San Diego Opera’s Production of Kaminsky’s Moving, Brilliant ‘As One’

November 11, 2017

The subject of Laura Kaminsky’s unabashedly topical opera As One easily stirs up controversy. But even if you subscribe to that dated Louis B. Mayer sneer about “leaving the messages to Western Union,” this one-act opera that recounts the self-discovery of a transgender woman is a gorgeous and emotionally compelling opera. And San Diego Opera has paid Kaminsky’s 2014 work the highest compliment by mounting a transfixing production featuring two magnificent singers and the ebullient Hausmann Quartet.

Kelly Markgraf & Blythe Gaissert with violinist Isaac Allen [photo (c) Karl Cadel]

In this abstract but highly energized production directed by Kyle Lang, baritone Kelly Markgraf and mezzo-soprano Blythe Gaissert embody Hannah, the opera’s protagonist, as the conflicted, passionate youth whose coming of age is complicated by a growing awareness that her outer physical identity and her interior psychological identity are in conflict. And although we hear more of Markgraf in the first part of the opera and Gaissert dominates the second half, Kaminsky has deftly interwoven the voices so they are not reduced to mere before and after representations.

Markgraf and Gaissert could not have been more ideally paired. Each displayed a rich, alluring instrument that easily commanded the capacious Joan B. Kroc Theatre. Markgraf’s resonant baritone combines the darker hue we associate with strong bass-baritones with a penetrating tenorial edge that splendidly articulated both the text and its potent emotional drive, and Gaissert’s creamy mezzo-soprano took on a delectable brightness in the ecstatic melismas Kaminsky gave Hannah in her most joyful moments. I pray that the company’s General Director David Bennett has signed up these accomplished singers for many return visits to San Diego Opera!

Blythe Gaissert [photo (c) Karli Cadel]

I must confess that the artistic decision to reduce a chamber opera’s accompaniment to a mere string quartet did not excite me—but I had seriously underestimated Kaminsky’s consummate skill handling instrumental texture and color. In her complex yet miraculously varied orchestration I heard the brilliant structural architecture I associate with Dmitri Shostakovich’s great string quartets modified by a more ingratiating melodic line that American composers such as Ned Rorem and John Corigliano have cultivated.

Hausmann Quartet: Isaac Allen, Bram Goldstein, Alex Greenbaum, Angela Choong & Conductor Bruce Stasyna [photo (c) Karli Cadel]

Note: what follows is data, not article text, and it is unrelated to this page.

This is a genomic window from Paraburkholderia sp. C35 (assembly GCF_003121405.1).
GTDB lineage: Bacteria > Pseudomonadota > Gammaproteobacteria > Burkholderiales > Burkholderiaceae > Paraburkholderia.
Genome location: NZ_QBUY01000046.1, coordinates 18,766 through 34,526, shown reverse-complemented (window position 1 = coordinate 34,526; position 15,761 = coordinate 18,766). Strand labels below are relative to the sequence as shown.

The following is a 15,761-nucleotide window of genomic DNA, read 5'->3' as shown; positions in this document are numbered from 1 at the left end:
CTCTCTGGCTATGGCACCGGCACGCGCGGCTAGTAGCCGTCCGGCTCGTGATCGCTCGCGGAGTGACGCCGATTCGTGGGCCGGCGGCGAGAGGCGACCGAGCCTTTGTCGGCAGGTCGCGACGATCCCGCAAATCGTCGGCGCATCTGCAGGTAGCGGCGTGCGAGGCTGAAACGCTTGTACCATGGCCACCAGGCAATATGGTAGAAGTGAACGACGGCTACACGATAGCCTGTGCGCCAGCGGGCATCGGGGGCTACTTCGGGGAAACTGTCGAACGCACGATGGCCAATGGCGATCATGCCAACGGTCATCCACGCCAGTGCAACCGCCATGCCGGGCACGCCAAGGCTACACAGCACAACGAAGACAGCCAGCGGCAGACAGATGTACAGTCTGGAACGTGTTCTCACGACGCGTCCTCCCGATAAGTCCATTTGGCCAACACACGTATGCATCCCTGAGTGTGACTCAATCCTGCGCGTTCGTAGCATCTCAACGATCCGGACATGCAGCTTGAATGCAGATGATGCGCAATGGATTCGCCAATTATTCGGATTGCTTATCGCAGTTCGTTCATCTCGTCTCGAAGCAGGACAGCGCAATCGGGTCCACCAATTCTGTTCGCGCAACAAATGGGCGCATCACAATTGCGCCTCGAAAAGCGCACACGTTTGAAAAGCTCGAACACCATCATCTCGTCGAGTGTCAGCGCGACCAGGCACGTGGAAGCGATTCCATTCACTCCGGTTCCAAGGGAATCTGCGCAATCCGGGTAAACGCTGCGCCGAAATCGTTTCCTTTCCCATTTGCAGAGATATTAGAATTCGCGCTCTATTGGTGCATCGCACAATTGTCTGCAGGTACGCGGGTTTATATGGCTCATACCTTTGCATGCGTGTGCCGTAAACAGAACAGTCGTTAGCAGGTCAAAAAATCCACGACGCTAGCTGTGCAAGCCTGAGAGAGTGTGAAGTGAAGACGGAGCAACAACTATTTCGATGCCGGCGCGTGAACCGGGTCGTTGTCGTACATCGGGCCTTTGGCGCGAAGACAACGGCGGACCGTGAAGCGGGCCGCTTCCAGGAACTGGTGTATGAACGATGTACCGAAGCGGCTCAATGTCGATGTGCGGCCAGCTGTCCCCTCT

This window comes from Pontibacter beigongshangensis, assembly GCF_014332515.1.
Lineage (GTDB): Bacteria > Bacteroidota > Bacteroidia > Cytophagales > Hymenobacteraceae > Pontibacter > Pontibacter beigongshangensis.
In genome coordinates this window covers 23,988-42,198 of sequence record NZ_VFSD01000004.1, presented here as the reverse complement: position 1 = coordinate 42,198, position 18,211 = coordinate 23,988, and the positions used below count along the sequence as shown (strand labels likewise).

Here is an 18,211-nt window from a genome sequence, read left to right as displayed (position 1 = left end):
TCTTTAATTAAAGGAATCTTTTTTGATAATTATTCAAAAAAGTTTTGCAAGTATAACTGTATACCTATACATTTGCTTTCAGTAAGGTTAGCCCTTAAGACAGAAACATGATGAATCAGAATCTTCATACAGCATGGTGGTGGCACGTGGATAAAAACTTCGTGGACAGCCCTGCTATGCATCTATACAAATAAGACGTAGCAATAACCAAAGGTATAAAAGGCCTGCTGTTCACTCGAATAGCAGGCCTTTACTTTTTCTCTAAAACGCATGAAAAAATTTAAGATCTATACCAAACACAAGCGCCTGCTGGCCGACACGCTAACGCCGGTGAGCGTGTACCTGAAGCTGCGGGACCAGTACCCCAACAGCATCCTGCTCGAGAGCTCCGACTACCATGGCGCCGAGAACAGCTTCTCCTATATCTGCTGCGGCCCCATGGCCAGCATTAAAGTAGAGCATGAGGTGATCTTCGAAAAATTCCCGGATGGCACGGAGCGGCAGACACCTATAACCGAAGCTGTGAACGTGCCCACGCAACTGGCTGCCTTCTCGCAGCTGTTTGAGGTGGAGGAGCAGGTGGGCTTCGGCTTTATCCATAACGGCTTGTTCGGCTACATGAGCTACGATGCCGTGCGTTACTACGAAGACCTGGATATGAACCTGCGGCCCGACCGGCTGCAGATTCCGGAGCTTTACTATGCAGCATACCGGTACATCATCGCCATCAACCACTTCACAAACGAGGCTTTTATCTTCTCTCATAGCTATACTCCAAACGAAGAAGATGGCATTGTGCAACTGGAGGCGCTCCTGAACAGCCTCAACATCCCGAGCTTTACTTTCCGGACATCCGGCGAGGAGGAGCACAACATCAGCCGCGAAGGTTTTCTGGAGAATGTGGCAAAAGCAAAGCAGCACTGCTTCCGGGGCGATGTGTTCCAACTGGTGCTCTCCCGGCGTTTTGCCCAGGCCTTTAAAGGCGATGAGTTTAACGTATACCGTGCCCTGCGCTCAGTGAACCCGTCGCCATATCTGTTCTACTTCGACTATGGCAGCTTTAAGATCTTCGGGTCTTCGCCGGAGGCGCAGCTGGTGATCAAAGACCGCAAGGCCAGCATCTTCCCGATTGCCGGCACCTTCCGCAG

Under the astute direction of Bruce Stasyna, the Hausmann Quartet gave an exciting, muscular account of this amazing score. In a laudable series at the San Diego Maritime Museum on San Diego harbor, Hausmann is presenting the complete canon of Haydn string quartets, but Kaminsky’s score revealed this ensemble’s blazing virtuosity in a way that the staid classical repertory cannot. Hausmann has given glimpses of this capacity performing works by Thomas Adès and short pieces by other contemporary composers, but the extensive, kaleidoscopic As One score revealed the quartet’s potential as major proponent of contemporary music.

The librettists Mark Campbell and Kimberly Reed tell the story of As One in a chronological series of flashback songs that begins with the teen-aged Hannah working a paper route and ends with her self acceptance on a solo vacation to a remote Norwegian forest, but because there are no other characters, the staging possibilities are severely limited. Lang has solved this challenge keeping his singers in constant movement around Jonathan Gilmer’s simple but effective abstract stage design that allowed the singers both to circle behind the onstage instrumentalists and to come quite close to the audience at the edge of the stage. At times the singers worked in intimate proximity, but even when they were placed at opposite sides of the stage, they vividly communicated their strong connection.

Large video projections, also the handiwork of Kimberly Reed, on five asymmetrically placed screens at the back of the stage helped focus both mood and location for each segment of Hannah’s journey, from a close-up of the paper route bicycle’s front wheel to the brightly-colored streetcars of San Francisco’s Market Street to the idyllic Norwegian nature stills.

It would be easy to credit the 14 and counting different productions of As One presented since its 2014 debut on the economy of the work’s compact dimensions. But the depth of its emotional journey and the dramatic immediacy of Kaminsky’s music are its winning calling cards. Unlike too many new operas, it is easy to feel as one with this amazing musical production.

-Ken Herman